'Our generation got independence too easy, we take our freedom too lightly, we treat our country and environment like toilet paper and take the easy way out because we have no sense of pride or self worth except when it is an India-Pakistan match. We need to be broken more so that we may rise,' says film director Suparn Verma.
India has changed a lot over the years.
Chanakya as Chandragupta Maurya's teacher made him an emperor. Today, we have issues with a principal telling students to think.
What is wrong in a college principal telling adult students to have a researched opinion about whom they should vote for before buying into the political parties's Rs 20,000 crore+ marketing campaigns?
Day in and out, leaders, television news anchors, religious heads, parents, society keeps giving us 'informed' opinions, so why has Father Frazer Mascarenhas, principal of Mumbai's St Xavier's college, erred?
As a former Xavierite, I can state with pride it is a college that makes students think for themselves by exposing them to information and ideas.
Xavier's is a college where young adult minds are taught to question everything they see and hear and have an opinion of their own.
The Bharatiya Janata Party has been making a ruckus about Father Frazer while forgetting that its so-called godmen supporters run schools where they teach the party doctrine.
Besides, since when have education and politics stayed away from each other?
The Akhil Bharatiya Parishad is the BJP's student wing. Aditya Thackeray heads the Shiv Sena's student wing and got Rohinton Mistry's novel, Such A Long Journey, banned from Bombay University's syllabus because it said unflattering things about his party. Aditya, incidentally, is an ex-Xavierite.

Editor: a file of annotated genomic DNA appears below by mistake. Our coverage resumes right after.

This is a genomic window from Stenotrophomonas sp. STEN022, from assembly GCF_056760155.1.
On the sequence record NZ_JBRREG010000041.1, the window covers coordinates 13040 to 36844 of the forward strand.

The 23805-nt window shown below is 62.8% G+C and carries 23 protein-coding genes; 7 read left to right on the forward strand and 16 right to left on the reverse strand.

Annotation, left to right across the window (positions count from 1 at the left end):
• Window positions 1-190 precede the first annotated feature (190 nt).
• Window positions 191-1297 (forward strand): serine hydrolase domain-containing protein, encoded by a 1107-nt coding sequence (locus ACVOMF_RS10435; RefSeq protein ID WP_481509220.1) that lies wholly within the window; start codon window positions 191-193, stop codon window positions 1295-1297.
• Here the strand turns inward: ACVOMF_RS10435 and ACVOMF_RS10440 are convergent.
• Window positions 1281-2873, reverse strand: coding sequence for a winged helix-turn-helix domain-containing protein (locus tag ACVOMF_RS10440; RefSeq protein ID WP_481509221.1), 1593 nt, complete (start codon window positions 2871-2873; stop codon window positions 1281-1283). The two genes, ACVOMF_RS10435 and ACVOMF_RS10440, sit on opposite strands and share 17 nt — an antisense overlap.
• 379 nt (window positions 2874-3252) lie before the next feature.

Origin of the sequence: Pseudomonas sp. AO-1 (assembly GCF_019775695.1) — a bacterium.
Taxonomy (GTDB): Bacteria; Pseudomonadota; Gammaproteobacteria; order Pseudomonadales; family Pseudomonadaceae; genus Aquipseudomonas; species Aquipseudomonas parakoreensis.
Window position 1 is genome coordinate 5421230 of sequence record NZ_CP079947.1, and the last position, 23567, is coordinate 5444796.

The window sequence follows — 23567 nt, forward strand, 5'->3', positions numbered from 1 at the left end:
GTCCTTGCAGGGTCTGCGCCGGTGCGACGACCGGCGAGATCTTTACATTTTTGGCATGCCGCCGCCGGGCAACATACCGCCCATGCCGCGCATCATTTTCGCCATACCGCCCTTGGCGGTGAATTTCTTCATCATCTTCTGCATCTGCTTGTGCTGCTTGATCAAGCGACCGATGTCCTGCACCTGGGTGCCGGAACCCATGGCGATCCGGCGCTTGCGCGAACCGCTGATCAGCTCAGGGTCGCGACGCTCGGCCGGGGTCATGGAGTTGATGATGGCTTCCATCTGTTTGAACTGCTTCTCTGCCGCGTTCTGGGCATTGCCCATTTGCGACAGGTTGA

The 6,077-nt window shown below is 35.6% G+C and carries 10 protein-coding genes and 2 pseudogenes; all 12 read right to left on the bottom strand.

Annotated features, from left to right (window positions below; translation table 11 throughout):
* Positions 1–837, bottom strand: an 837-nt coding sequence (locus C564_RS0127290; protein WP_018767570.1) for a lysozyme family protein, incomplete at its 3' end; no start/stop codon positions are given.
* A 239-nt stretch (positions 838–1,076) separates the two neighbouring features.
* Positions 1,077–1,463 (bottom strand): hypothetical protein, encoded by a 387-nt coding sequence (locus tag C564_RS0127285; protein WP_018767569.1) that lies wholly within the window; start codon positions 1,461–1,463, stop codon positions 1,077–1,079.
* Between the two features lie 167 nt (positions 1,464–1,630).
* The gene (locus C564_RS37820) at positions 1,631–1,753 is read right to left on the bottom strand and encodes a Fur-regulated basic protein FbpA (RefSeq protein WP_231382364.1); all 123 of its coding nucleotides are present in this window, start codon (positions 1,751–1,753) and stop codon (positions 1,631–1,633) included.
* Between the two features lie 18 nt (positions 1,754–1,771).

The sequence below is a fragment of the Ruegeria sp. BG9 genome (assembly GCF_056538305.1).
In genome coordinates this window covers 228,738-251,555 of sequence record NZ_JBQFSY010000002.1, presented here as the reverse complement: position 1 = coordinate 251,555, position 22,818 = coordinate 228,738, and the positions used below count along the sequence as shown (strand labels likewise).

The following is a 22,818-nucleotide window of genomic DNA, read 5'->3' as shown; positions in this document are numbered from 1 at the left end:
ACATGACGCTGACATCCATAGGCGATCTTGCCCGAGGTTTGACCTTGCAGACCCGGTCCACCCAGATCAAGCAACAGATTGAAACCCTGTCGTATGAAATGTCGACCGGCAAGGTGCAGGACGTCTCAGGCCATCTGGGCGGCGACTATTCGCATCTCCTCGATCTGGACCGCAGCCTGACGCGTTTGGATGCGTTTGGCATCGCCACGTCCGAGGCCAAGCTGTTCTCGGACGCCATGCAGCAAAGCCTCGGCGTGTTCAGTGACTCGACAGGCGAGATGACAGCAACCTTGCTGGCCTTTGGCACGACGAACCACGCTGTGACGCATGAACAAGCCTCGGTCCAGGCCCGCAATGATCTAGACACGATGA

Why should universities not encourage us to have political views? Are they just meant to be skill development factories?
I have been told that having an opinion and having independent thinking in our country is intellectual terrorism. So be it. Maybe I am naive, but I declare myself a terrorist!
There have been 15 Lok Sabha elections before 2014, but this one is different.
It is not my first election, but this one feels important.
Maybe I am an idealist, but there is a sense in the nation where everyone wants to participate. We no longer live in a world that separates us. Rather, it is a world united by similar aspirations, but different views and voices.
This election has divided friends openly over who they support. No one is closeted about their political choices anymore and yet I am very uneasy when the right wing gets belligerent and shouts down any voice of dissent.
In America, this blindness was symbolised by 'If you are not with us, you are against us'. Here, it is 'If you don't support us, you go to Pakistan.'
The world we live in is about clicking 'Like' to a status that could be about getting a new job, winning the lottery, liking or hating a movie or your pet dog dying. It is a world where we re-tweet statements and articles, news and quotes that we like, dislike, agree and disagree about.
We live in a world of passive engagement, but I hope we will move our butts this time to go and vote.
Maybe I am hopelessly optimistic, but something miraculous happened.